Build Tech Teams from Mexico
Communicate purpose to become a self-managed team

Set a clear expectation for them to think for themselves and to make decisions. Ask them to think about it and make a proposal.

Always clarify the vision and the goals first.

Leaders are not the right people to make frontline decisions. They must help the individual collaborators to make the right decisions.

Help them make decisions, and coach the thinking process and reasoning.

Requisites to become a self-managed team

 

Be patient, building technical self-managed teams takes time. Managers need to observe each team member’s thinking process and select if they are fit to be self-managed.

Some people are not comfortable making decisions. They might be slowing the performance of the overall team.

Take the time to evaluate your team and make sure they’re capable before you expect them to work autonomously. You may have to replace some people, but building a team of leaders empowered to make good decisions makes a lot of difference.

The mindset of critical thinking and growth is required.

Whether it’s possible to turn your team into a self-managed team, depends mostly on the team members.

What should I do now?

 

If you are interested in hiring a self-managed tech team from Mexico, contact us for a free consultation.

Our engineers have deep knowledge of web development and cloud, with many success stories building e-commerce, marketplaces, mobile apps, fintech, payments, banking, and retail.

 

Learn Why Towa Managed Teams is the right fit for your company, book a 15-min call with us now.

Onshore or Nearshore Tech Teams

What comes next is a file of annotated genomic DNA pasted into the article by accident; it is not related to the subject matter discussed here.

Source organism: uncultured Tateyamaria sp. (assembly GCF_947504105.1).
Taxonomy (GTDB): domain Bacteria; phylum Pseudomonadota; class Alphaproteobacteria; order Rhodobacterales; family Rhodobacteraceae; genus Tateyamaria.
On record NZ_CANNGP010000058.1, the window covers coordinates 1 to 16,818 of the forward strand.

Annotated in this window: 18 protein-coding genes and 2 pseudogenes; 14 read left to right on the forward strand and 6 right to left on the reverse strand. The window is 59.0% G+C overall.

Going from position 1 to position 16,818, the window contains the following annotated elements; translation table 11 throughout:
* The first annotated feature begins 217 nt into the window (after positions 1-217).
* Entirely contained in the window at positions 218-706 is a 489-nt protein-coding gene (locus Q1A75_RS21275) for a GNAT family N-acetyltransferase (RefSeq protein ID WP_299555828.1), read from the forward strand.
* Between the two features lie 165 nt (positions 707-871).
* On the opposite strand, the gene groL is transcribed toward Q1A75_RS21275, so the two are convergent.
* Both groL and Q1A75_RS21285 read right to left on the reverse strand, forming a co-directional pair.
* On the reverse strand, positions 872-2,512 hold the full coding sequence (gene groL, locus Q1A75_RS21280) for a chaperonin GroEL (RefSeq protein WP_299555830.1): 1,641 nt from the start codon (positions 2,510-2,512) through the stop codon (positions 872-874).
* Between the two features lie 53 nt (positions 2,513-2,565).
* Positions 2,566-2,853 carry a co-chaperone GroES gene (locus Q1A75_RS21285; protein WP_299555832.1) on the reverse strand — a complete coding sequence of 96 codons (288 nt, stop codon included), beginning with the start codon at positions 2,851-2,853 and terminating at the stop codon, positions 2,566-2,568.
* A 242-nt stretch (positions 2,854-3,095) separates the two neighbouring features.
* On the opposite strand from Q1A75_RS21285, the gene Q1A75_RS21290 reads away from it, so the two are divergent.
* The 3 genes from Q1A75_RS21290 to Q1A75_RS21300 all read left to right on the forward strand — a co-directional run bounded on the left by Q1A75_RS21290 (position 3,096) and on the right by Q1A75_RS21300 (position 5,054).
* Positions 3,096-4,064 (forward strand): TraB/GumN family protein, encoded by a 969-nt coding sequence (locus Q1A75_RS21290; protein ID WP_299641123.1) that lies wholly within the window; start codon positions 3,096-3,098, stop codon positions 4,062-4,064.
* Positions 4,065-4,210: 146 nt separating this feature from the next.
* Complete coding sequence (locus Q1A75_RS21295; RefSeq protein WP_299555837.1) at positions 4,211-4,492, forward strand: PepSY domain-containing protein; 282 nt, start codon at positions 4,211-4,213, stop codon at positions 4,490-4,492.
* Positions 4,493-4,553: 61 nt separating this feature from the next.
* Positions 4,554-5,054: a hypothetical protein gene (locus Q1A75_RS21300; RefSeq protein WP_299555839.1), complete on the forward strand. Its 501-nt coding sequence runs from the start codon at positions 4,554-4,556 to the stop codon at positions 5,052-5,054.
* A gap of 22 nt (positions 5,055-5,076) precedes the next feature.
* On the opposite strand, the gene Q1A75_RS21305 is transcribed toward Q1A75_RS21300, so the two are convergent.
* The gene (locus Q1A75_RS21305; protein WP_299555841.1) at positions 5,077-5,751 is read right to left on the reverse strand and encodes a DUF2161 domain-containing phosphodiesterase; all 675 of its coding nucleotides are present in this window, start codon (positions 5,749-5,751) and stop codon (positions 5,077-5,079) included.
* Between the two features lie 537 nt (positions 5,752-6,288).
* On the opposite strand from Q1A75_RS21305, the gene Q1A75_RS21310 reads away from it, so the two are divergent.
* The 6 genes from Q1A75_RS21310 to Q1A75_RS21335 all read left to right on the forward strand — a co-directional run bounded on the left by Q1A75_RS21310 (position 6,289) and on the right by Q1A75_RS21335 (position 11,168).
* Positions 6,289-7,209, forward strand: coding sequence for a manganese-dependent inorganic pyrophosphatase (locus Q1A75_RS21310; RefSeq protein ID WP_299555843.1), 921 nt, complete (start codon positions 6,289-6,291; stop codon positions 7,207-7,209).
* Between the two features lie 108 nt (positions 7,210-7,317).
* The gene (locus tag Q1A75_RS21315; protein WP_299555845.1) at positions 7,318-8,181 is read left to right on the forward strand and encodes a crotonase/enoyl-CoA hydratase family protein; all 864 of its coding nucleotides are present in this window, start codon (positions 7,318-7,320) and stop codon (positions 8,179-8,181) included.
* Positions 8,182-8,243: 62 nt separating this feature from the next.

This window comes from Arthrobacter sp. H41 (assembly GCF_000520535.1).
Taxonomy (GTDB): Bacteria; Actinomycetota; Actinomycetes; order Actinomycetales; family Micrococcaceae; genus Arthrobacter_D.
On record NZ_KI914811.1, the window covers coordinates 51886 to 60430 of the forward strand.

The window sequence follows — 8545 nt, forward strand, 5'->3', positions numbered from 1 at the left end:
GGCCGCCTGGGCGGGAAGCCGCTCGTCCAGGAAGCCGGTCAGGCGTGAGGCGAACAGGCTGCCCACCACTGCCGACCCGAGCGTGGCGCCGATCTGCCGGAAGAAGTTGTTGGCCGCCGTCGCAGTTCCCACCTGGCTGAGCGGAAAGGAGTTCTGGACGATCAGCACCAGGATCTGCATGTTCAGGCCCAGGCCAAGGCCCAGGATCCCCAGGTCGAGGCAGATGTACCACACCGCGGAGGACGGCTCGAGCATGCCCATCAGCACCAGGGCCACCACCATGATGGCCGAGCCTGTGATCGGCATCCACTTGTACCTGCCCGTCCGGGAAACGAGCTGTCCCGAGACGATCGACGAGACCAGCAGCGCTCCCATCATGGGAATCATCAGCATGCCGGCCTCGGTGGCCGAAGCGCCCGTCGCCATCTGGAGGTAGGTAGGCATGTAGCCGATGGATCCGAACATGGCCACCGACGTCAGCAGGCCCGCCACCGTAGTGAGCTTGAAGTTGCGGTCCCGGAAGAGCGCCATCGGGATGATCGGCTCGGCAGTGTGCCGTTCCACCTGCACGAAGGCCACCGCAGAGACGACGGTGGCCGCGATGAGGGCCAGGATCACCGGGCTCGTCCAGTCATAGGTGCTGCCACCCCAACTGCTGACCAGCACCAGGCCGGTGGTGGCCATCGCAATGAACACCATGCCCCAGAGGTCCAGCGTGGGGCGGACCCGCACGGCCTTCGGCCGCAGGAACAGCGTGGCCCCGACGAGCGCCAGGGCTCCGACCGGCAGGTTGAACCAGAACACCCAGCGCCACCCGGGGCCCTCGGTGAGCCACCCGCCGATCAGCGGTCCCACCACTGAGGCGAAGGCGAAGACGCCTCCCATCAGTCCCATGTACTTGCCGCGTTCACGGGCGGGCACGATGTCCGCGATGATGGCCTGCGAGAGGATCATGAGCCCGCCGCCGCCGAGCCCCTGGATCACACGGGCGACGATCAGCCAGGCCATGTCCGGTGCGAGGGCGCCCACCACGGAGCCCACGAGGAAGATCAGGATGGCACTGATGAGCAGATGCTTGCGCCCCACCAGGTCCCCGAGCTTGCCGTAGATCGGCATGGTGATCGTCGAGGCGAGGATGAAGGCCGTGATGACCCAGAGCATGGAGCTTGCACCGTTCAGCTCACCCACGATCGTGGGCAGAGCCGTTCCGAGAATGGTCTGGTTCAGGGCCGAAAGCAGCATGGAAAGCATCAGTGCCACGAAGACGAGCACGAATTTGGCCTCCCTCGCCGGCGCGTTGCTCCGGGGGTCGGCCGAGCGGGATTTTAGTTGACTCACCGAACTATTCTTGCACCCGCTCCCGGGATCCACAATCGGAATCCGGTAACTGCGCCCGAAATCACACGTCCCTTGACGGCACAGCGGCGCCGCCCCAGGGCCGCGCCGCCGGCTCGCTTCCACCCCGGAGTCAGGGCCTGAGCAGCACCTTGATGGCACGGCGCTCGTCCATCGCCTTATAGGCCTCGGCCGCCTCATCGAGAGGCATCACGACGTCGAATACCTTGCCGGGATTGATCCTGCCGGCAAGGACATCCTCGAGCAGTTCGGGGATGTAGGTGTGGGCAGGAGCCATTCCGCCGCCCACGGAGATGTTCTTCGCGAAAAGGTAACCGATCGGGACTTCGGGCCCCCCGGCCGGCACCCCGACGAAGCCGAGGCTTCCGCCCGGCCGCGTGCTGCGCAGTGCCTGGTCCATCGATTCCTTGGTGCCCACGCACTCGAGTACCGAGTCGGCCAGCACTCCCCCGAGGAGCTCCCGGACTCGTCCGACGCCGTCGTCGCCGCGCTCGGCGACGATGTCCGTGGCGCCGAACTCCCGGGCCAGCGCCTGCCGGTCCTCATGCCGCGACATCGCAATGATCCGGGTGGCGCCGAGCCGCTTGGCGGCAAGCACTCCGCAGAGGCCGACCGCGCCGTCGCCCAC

So we all know about Offshore software development teams, they can be found abroad, usually foreign countries on the other side of the world.

 

Current technology enable collaboration of teams, everyone works remotely now so it is easier to outsource skills and engineers to help you build your product or service faster, at lesser cost than building a tech team locally.

Mexico, Colombia, Argentina, Chile all have cities with technology hubs where your company can find the right skills and engineering techniques for your project.

Many companies and startups find that outsourcing software development offers more benefits than hiring developers in-house or locally, mainly because today’s most demanded skills are related to computer sciences and there are certain IT skills that are hard to find, so the costs rise up, and there are no guarantees.

 

When researching a place to outsource, there are basically four types of IT outsourcing to consider: locally, onshore, nearshore or offshore?

 

So, which is the best option for outsourcing tech teams for your business?

Hiring locally, Onshore, Nearshore, etc?

There are pros and cons to all of them. So it’s important to define what are the main differences between them. To determine which options of IT outsourcing is the best for your company.

 

  • Onshore or nearshore means that outsourcing software development is located in the same countryor region and have similar and compatible timezones.
  • Offshore indicates that the company you hired is in another country with a different time zone, maybe 12 hours.
  • Hiring locally can be expensive, and some skills required are hard to find.

The awesome about today’s technology is that. There is no need for an in-house team. Instead, you can find the right partner to help you build and scale a tech team, both onshore or nearshore, outsource in a neighborhood country.

Onshore Tech Teams

 

Onshore is often known as local outsourcing. In this option of software development service, a company has the opportunity to focus on its core business capabilities.

 

While quality is ensured, the required work is still done in a connected manner, with regular or daily meetings.

 

Your dedicated team will speak the same language. Onshore and nearshore outsourcing offers some benefits: